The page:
After Luke was born, we had a couple events occur that put the spotlight on adoption again. We had a speaker visit our church who talked about adoption, and he left some books about adoption, one of which David picked up and started reading. We also watched a family in our church begin the process of adopting a domestic newborn and end up adopting two newborns (not twins...it's a long story). By the time we finished reading the book, we were both ready to talk about what kind of adoption we wanted to pursue.
Sort of as a caveat before I go through this...we certainly recognize that all children deserve a loving home and parents who care for them. Deciding what kind of adoption to pursue is based on so many things, and there's no one type that's 'better,' just the adoption that's right for you.
There are basically two types of adoption--domestic (either newborn or older) or international. We decided pretty quickly that domestic newborn wasn't the right one for us. There are a lot of people waiting/wanting to adopt newborns. We didn't want to join the list when there were so many children who were waiting for parents. We considered doing an older domestic adoption, but with the age of our two kids (Katie had just turned 2 in February, and Luke was only 6 months old at the time) and wanting to maintain birth order, we weren't sure how long we'd have to wait. We also weren't sure about becoming a foster family with such young kids at home (although in some states, you only have to register as a foster family to adopt, not actually work as a foster family first). Truthfully, David and I were both drawn to international adoption from the beginning. My grandfather was born in China, my dad grew up in Taiwan, my mom was born in India, and multiple siblings have spent time in China. David lived in South Korea for three years, and his father actually served as an escort in the South Korean adoption program. We both grew up surrounded by global influences, and we both have in-laws who are ethnic Chinese. International adoption is more expensive, but God has blessed us with great jobs and the ability to save up the money we'll need. Of course we still ran into the problem with young kids and maintaining birth order, but that just gave us more time to save money.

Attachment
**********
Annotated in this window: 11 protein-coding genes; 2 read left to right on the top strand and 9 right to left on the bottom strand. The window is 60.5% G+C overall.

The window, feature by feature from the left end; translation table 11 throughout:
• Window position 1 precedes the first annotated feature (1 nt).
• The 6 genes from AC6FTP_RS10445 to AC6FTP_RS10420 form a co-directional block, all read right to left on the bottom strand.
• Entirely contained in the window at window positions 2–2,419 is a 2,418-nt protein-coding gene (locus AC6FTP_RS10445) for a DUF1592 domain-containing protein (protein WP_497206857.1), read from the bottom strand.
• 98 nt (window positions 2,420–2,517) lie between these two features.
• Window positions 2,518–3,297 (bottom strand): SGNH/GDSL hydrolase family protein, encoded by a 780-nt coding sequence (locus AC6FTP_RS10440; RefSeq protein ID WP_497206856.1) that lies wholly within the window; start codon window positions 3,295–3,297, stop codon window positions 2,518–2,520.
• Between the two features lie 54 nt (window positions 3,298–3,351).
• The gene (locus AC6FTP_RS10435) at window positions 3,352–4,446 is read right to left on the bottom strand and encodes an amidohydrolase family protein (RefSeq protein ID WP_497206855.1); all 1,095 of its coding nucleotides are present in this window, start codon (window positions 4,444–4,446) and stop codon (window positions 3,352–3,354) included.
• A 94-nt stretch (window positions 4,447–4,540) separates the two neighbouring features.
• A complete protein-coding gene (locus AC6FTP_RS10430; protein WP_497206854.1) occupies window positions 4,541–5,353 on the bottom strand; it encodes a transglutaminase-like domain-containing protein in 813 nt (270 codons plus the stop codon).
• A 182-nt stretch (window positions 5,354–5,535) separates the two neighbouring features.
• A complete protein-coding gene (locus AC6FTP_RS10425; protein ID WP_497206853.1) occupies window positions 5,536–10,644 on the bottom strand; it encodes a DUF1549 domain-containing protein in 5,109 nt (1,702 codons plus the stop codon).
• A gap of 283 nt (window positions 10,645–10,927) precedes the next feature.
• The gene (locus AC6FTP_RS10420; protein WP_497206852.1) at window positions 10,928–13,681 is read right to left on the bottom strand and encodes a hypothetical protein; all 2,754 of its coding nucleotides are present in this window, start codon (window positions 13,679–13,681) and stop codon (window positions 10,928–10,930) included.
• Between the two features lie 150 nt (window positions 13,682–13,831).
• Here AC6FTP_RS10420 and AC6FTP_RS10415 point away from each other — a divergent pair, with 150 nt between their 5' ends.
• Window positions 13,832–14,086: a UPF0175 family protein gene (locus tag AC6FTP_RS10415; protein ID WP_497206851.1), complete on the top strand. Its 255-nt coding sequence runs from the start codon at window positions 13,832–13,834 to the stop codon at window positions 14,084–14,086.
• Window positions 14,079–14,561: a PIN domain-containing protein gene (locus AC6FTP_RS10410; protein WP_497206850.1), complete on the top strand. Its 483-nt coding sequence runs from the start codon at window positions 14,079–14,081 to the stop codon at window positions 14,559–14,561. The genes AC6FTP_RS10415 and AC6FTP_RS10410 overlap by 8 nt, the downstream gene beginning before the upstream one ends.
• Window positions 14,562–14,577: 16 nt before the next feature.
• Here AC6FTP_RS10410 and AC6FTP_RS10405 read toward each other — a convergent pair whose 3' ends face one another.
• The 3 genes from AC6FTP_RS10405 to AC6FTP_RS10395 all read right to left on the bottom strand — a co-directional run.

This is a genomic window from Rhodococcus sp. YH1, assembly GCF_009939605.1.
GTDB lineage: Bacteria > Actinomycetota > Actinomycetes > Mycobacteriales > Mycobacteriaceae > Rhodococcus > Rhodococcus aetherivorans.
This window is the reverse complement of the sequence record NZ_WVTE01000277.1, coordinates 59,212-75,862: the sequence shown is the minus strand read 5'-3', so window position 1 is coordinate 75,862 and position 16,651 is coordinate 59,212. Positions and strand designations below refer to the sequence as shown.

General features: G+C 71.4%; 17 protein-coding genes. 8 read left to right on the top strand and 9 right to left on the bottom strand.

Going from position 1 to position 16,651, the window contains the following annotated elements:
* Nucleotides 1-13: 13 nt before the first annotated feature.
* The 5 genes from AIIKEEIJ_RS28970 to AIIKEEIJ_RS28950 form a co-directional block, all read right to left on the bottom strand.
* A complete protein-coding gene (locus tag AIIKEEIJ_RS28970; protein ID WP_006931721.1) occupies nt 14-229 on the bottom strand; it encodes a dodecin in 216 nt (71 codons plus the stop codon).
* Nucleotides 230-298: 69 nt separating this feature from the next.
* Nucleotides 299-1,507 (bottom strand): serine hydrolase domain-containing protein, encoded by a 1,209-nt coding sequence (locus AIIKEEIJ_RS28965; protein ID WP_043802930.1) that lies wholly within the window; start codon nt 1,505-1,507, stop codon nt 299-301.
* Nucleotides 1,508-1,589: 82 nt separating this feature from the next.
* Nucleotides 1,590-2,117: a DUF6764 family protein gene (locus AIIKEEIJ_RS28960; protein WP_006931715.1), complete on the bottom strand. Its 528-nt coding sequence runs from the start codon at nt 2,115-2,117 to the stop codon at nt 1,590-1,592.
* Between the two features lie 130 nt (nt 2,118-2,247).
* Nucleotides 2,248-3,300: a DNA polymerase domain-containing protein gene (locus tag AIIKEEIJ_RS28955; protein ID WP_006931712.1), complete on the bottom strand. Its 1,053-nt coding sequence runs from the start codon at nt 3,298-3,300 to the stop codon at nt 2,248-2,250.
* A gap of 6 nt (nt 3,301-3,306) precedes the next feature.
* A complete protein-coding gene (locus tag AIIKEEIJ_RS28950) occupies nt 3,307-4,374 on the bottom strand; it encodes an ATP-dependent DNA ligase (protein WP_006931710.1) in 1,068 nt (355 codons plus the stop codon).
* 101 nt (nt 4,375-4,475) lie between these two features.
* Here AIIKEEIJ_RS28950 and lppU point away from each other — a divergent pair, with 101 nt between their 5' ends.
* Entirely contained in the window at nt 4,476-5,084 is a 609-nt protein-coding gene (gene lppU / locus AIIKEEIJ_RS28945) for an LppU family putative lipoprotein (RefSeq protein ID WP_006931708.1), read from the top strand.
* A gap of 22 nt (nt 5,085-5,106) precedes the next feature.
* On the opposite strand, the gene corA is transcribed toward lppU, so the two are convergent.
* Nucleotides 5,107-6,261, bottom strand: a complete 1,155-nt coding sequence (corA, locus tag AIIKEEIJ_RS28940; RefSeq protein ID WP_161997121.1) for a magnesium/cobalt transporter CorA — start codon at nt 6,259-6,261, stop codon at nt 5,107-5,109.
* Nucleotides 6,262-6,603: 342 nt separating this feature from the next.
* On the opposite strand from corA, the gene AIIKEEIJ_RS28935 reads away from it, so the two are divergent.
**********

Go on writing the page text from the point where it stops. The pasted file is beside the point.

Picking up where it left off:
We started looking at countries and quickly focused our choices down to South Korea and China. We initially chose South Korea, but because they are only matching boys (we'd like to request a girl this time), we turned to the China Special Needs program.
In way of a personal update, turns out an ear infection is causing the pressure/pain. David has one as well (which is why I went in to get checked), and we're both into the coughing/sinus stage. We're also both praying the kids won't pick this up; I can't believe they haven't yet, but I'm totally fine with it skipping them. To add insult to injury, a week after Katie and Luke finished their bout, I finally have pink eye.